Harvard, obviously, was the location where Bell worked while creating Race, Racism & the Law and otherwise laying the groundwork for CRT. Early CRT idea sharing and excitement building also took place at Harvard, then its ideas percolated through the 80s in a number of law schools, but key among them were probably Harvard, the University of Oregon, the University of Wisconsin, Stanford, and NYU. Williams was working at Wisconsin when she published Alchemy of Race & Rights, Bell at NYU when he published Faces at the Bottom of the Well. Crenshaw was also at Wisconsin in the latter 80s when organizing the first conference on CRT (see below) and writing her landmark papers, “Demarginalizing the Intersection of Race and Sex: A Black Feminist Critique of Antidiscrimination Doctrine, Feminist Theory and Antiracist Politics” and “Mapping the Margins: Intersectionality, Identity Politics and Violence against Women of Color”.
When did CRT get its name?
Well, as I mentioned the term was most likely coined in the fall 1981 to spring 1982 academic year, and was certainly coined by the end of calendar 1983.
But when did CRT actually become a thing?
But there weren’t any CRT focussed journals or conferences or even informal gatherings until the latest 80s, when Crenshaw pushed a group including Matsuda, Williams & Bell to have a first conference on CRT. IIRC it was called something like, “New Developments in Critical Race Theory.” Crenshaw herself said this was a bit grand as there were no developments, new or old, in Critical Race Theory as an academic discipline. The conference was not so much to share the accomplishments of the school of thought as it was to will such a school into existence. But even if it wasn’t known outside of a small group of practitioners, 1989 can be said to be the year it first became a thing.
And when did it actually start having an impact outside its circle of founders?
There are two answers here. First, it’s important to note that the Crenshaw paper that first introduced intersectionality as a term and the model we now know by that name was also published in 1989 and made an instant splash in gender studies circles. For that reason, intersectionality is often thought of as a feminist theory, and it is, but strictly speaking Crenshaw, in trying to get a new movement off the ground, promoted it as Critical Race Theory, and it is clearly that, too. Thus for some fairly large group of non lawyers, but most of whom were academic feminists, some awareness of CRT began with Crenshaw’s gift of intersectionality, even before Williams’ book. But I’m not sure how many gender studies academics really credited it as a work of CRT. It’s typically introduced in feminist classrooms as a work of feminism. So what CRT produced got significant notice in 1999, but I don’t think that CRT itself got noticed until later.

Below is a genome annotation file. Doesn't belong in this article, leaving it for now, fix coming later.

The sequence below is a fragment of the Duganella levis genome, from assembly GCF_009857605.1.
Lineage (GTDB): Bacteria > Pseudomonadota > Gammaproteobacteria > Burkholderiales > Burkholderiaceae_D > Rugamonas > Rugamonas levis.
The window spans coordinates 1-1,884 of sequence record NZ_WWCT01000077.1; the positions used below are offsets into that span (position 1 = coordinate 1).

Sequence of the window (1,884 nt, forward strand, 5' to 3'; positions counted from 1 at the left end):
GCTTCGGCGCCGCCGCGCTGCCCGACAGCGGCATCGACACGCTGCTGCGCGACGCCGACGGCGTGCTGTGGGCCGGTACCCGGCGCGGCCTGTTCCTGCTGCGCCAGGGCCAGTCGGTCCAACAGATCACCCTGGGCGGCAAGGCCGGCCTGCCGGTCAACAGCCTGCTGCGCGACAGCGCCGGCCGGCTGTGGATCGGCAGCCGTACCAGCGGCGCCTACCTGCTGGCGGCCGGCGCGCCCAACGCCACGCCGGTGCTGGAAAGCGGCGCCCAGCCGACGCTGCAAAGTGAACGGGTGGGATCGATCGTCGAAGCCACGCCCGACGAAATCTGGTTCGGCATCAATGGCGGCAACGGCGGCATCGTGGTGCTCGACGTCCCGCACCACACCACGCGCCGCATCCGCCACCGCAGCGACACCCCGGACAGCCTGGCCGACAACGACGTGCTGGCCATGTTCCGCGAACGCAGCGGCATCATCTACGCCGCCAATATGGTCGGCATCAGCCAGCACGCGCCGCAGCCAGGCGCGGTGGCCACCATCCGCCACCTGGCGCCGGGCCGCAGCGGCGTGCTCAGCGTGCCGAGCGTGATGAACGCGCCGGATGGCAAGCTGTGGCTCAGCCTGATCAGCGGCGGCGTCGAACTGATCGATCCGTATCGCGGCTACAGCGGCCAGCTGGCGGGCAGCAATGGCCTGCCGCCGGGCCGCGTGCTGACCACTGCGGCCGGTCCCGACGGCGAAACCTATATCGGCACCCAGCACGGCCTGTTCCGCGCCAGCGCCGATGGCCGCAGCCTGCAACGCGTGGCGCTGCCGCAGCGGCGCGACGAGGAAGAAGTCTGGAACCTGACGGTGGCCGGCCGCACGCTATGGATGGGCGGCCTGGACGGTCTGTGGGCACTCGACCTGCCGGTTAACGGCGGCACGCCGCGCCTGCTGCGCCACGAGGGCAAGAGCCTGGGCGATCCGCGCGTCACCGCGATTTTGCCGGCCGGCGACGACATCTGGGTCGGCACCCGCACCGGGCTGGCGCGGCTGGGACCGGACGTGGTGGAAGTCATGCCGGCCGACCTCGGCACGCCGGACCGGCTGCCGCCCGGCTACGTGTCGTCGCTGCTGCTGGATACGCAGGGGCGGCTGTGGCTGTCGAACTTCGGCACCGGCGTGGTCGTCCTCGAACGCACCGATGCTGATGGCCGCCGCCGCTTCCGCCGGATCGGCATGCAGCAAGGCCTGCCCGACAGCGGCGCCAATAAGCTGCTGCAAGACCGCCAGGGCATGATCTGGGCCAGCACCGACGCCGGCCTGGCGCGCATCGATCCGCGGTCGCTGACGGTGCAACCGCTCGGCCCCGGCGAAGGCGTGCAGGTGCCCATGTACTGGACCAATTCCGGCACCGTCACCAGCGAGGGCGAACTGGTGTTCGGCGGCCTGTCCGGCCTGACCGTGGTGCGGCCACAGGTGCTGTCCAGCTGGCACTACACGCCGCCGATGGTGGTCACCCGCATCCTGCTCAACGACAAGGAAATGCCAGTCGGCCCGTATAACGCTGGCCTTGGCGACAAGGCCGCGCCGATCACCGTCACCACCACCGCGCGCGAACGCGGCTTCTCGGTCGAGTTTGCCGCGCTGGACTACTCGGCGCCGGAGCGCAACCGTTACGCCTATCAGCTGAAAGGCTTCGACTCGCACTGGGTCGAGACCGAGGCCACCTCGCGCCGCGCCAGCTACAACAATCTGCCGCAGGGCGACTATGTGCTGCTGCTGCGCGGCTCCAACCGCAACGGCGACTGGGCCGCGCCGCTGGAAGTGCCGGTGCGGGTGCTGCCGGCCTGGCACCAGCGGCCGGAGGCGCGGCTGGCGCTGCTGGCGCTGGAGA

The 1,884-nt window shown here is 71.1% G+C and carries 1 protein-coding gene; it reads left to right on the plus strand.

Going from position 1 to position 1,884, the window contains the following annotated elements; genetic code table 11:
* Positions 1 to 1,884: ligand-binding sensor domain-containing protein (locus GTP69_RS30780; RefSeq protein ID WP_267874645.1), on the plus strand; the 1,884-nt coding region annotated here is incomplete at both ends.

So, when, later?
The best approximation is 1991 when Williams’ book put it on the map in a way that others outside the small circle busy creating CRT finally noticed.
So… I’ll do you one better: Why is CRT?
Oof. That’s a hard one to explain, and I’m likely to go on too long here, but I’ll try to keep it brief. Despite that goal, though, I need a brief aside to mention that there’s a thing called “legal positivism”. I’m going to talk in this section about the confidence of legal institutions in their own ability to fix problems, but I need you to know that this is not legal positivism, no matter how happy & positive that outlook may sound. Legal positivism is a whole ‘nother thing which we are not addressing here. Got it? Good.
When you go to law school, there’s a huge amount of emphasis put on the idea that two smart, dedicated advocates fighting out a dispute before a neutral arbiter can produce amazing, positive results. It’s hard to really understand just how much law schools can push this view. It’s so bad that even though they tell you things like, “hard cases make bad law,” and “the perfect judge does not exist” (in a number of contexts this “perfect judge” is called Judge Hercules, and we are invited to ask ourselves, WWJHD?) they still go on with classes as if those statements have no bearing on how law is or should be practiced.
It’s true that we have some professional boundaries beyond which violations can be punished by stripping the ability to practice law (either temporarily or permanently), and it’s true that no one is perfect, and it’s true that we’re going to have to go ahead and practice this law stuff anyway, despite our imperfections, since it’s gotta get done and no perfect advocates are available to do it.
That said, there’s just this tremendous, sunny optimism (that I believe should not exist) that we’re just going to get this stuff right. We’re so damn confident that even if we’re not perfect, we’re good enough and we can do this. We who are teaching and attending law school trust the output of the courts to a degree I find frightening.
As a consequence of this, we really do tend to believe (tend, remember, not to the same degree for every person, or even at all for a few people) that once we say that the law does not discriminate on the basis of race, then, well, PRESTO!, the law does not discriminate on the basis of race.
Critical race theory exists because of this tendency, because we who practice law have too much power not to be slapped in the face with the fact that saying something does not make it so, even in the realm of law.
One particular hobby horse of mine, which has implications both for racialized and otherwise marginalized people, is the courtroom dress code. We literally justify the dress code to each other by telling each other that if we dress casually or unconventionally our clothing will undermine public confidence in the honesty, neutrality, and competence of the legal system and its practitioners. We cannot make this case to each other without accepting as fact that the people who participate in court as jurors will judge people at least a little bit differently based solely on their clothing.